Gazebo For Bird Watchers 2020-21 12x11x11x11" Archival color transparencies, metal, glass.
I have been a practicing and exhibiting photographer since 1976. My life began as an immigrant from Greece, Canada, and then the USA. We were a street vending family, and everyone participated in helping out when we were not in school. I became interested in psychology and sociology in college, and received my BA in Psychology, with a minor in Sociology. I worked for the City of Detroit as an Employment Counselor for Vietnam-Era Veterans. At the same time, I was coding behavior of a baboon troupe at the Detroit Zoo, with Wayne State, hoping to get into graduate school in Anthropology. My love for photography began when I photographed this troupe, and I saw the power of a stilled image. My first work was documentary, to the studio, and then back out to the world where it is today. After grad school, the ability to print large transparencies in the dark, (4ftx9ft) alone, with ladders, tape, roller skates as motors to place my large processing tubes on, became an acrobatic process, and gave me much joy. These sheets of film were then taped to windows in large public museum and gallery atriums. After my Fulbright Scholar grant in '86, I created a maze of color transparencies that were photographs of street advertisements in Greece, uniting the viewer with the image, adding their live body and another dimension of stilled/layered images from an outdoor space. As I got older, I started making small boxes to hold my street photographs of Greek people, specifically, religious fanatics, molded into clear acrylic resin, with color transparency, and a light inside. "Orthodox Opiate", are 6 small box shrines of people carrying icons, stopped in motion on the street. These boxes were at my mid-career retrospective at the Cultural Center in 2005. With some difficult times, I found relief by photographing the outdoors, specifically, clouds. Hoping to see figures/animals, any shapes that could be detected, analyzed. These clouds were exhibited and hung where one front light projected color abstractions on the wall, with different shapes seen and described for each viewer. "Homage to Joan of Arc", is a model staircase whereby the public walks up and down plexiglass stairs with transparent color images of fire underneath their feet. A Dante's inferno with no exit, nor change in color intensity going up or down. Each person would see themselves on glass, a constant engagement with the viewer that has been primary in my work. "The Timing of Birds" is new work that goes back outside, photographing birds while eating/engaging with each other, right out my window. A visual analysis of small life and the fragility of all life on our planet. With these stills, I wanted to hold them in a box, a memory of someplace safe, reminding me of what is seen right out my window. I have made 20 Birdboxes, shown along with 164 8x10" prints at Bert Green Fine Art, Michigan Ave. Chicago. Sept-Oct 2020. The power of stills, placed near each other, continues to give me joy, with multiple meanings for each person because of all its endless transparent layers.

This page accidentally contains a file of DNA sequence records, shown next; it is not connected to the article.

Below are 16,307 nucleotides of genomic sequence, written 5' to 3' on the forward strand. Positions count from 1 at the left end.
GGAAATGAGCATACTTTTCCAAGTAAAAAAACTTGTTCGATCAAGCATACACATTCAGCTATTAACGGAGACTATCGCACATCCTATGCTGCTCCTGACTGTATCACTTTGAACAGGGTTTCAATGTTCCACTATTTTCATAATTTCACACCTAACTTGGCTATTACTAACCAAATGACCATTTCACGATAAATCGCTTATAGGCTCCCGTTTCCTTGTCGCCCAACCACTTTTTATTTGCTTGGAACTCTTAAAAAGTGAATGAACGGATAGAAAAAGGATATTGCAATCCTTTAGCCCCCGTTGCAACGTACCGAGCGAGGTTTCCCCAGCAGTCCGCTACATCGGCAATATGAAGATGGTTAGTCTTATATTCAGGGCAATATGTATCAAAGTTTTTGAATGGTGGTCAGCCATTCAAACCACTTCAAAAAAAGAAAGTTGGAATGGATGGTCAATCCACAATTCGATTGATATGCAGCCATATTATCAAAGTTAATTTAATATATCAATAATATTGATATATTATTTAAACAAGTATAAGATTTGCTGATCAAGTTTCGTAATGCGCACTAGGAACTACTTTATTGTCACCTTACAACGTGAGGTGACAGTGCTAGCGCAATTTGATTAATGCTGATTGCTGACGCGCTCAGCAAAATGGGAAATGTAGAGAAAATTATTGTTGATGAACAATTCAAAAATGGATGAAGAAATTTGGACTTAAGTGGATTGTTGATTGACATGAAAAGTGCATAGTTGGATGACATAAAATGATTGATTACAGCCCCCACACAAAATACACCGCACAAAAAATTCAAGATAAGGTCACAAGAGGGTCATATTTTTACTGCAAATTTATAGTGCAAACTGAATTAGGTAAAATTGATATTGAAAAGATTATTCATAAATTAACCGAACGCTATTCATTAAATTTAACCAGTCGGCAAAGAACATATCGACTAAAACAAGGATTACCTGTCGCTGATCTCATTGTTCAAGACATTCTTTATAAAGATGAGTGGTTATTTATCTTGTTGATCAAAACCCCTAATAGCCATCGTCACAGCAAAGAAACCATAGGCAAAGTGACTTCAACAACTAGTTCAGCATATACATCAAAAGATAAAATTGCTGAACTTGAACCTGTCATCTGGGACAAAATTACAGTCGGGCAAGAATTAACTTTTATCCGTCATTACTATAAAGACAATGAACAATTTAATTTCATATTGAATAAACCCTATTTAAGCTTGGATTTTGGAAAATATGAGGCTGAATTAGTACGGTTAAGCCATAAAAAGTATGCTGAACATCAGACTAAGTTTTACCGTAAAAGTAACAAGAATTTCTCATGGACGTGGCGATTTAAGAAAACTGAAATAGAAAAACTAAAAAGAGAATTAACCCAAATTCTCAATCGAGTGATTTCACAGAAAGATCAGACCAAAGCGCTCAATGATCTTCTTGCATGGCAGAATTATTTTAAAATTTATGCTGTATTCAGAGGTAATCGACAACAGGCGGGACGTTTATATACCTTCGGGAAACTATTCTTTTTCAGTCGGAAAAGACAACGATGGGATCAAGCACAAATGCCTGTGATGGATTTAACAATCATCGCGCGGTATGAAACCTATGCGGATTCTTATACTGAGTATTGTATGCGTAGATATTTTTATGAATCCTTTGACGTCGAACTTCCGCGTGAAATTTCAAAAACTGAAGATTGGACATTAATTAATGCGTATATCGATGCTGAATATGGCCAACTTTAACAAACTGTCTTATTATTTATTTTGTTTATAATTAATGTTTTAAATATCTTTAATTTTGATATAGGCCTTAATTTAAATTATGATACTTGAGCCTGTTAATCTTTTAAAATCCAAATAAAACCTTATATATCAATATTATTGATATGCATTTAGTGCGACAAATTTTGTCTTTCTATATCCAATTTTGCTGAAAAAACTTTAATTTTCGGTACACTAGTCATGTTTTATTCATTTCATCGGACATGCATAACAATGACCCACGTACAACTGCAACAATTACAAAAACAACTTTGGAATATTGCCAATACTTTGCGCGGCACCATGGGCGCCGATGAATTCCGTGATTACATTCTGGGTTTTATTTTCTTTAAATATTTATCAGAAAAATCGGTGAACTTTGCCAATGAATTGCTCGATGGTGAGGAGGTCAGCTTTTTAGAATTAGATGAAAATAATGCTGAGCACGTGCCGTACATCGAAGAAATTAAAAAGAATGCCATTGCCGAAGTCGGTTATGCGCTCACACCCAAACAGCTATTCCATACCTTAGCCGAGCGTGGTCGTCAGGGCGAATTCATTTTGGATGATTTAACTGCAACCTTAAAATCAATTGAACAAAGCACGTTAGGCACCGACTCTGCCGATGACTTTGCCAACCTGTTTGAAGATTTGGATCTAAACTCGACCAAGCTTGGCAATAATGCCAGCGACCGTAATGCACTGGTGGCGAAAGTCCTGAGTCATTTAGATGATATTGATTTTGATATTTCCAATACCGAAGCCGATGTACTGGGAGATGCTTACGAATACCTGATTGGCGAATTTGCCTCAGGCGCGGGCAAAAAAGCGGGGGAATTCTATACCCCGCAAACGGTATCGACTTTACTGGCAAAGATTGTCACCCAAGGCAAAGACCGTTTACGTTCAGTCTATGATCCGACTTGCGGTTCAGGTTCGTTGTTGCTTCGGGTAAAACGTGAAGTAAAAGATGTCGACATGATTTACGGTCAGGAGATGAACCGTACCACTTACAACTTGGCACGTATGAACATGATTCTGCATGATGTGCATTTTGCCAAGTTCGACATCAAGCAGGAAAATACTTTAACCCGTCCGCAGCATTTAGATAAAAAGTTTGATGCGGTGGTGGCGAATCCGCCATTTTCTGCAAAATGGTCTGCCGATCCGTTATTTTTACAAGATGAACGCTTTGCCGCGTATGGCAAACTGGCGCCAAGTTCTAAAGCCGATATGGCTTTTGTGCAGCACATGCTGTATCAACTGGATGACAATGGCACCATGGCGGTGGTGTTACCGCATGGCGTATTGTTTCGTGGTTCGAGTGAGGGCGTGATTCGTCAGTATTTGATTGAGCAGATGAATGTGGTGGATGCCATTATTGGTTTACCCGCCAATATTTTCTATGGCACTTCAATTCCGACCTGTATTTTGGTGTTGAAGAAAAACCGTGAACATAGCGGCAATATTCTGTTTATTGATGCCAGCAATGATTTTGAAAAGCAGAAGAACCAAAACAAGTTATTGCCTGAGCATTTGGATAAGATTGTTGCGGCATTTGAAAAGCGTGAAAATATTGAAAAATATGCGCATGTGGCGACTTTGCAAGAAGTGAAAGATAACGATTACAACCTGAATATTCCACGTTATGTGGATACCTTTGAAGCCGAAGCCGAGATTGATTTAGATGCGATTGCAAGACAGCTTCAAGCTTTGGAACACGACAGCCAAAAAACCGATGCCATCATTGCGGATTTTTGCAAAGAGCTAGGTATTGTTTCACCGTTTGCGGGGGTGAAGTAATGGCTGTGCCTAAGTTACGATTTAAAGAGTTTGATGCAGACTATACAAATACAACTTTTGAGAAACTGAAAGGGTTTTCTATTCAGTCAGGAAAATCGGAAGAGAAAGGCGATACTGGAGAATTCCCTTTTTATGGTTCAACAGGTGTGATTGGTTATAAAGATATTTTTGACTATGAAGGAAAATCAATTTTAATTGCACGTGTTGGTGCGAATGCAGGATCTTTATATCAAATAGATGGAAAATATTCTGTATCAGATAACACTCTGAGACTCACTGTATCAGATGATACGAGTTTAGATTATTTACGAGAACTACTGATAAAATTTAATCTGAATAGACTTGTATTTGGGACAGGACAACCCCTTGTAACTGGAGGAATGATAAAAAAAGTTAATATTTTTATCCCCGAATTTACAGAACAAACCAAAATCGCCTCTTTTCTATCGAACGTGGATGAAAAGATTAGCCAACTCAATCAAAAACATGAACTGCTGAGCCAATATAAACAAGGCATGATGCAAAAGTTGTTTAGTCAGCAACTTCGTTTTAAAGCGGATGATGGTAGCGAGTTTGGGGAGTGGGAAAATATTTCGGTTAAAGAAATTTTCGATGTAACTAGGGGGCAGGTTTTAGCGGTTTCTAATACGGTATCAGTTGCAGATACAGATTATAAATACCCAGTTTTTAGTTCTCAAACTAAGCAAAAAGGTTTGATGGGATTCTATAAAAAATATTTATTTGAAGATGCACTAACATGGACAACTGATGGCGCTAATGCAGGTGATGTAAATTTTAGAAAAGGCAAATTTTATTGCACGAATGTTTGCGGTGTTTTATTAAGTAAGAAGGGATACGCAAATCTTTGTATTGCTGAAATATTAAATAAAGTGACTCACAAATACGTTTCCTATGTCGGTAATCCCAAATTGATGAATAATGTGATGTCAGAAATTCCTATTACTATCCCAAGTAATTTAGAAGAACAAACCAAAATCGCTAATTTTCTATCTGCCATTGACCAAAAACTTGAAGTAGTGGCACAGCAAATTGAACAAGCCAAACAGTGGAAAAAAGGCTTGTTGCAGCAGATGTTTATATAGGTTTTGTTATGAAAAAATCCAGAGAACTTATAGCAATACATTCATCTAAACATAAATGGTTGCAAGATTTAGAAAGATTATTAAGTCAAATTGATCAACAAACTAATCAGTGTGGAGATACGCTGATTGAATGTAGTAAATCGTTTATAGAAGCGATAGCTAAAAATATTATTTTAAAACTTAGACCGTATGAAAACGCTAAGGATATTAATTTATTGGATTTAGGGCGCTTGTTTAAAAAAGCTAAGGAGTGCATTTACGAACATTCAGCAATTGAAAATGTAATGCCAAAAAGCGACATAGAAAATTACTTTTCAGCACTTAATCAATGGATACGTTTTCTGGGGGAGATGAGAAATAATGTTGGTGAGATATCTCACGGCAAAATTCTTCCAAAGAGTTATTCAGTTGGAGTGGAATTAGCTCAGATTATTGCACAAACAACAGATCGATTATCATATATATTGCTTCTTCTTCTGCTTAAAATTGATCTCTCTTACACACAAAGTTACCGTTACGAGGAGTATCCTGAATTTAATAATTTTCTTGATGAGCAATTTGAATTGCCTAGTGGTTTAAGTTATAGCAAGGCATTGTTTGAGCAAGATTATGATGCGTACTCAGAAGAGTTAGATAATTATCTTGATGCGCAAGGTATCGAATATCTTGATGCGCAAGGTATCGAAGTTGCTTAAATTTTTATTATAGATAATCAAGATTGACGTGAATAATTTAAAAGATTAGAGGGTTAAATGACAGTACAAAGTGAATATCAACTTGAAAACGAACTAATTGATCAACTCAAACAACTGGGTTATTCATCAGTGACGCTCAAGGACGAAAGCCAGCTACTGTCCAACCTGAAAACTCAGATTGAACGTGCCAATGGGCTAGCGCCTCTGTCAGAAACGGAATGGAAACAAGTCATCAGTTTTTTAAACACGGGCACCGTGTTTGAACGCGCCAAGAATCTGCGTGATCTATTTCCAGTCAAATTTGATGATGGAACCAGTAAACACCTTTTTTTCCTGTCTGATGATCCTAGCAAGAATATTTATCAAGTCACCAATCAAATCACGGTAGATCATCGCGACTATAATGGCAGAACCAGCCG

Thank you for taking the time to view my work! I can be reached at: firstname.lastname@example.org Some work is for sale. Price upon request.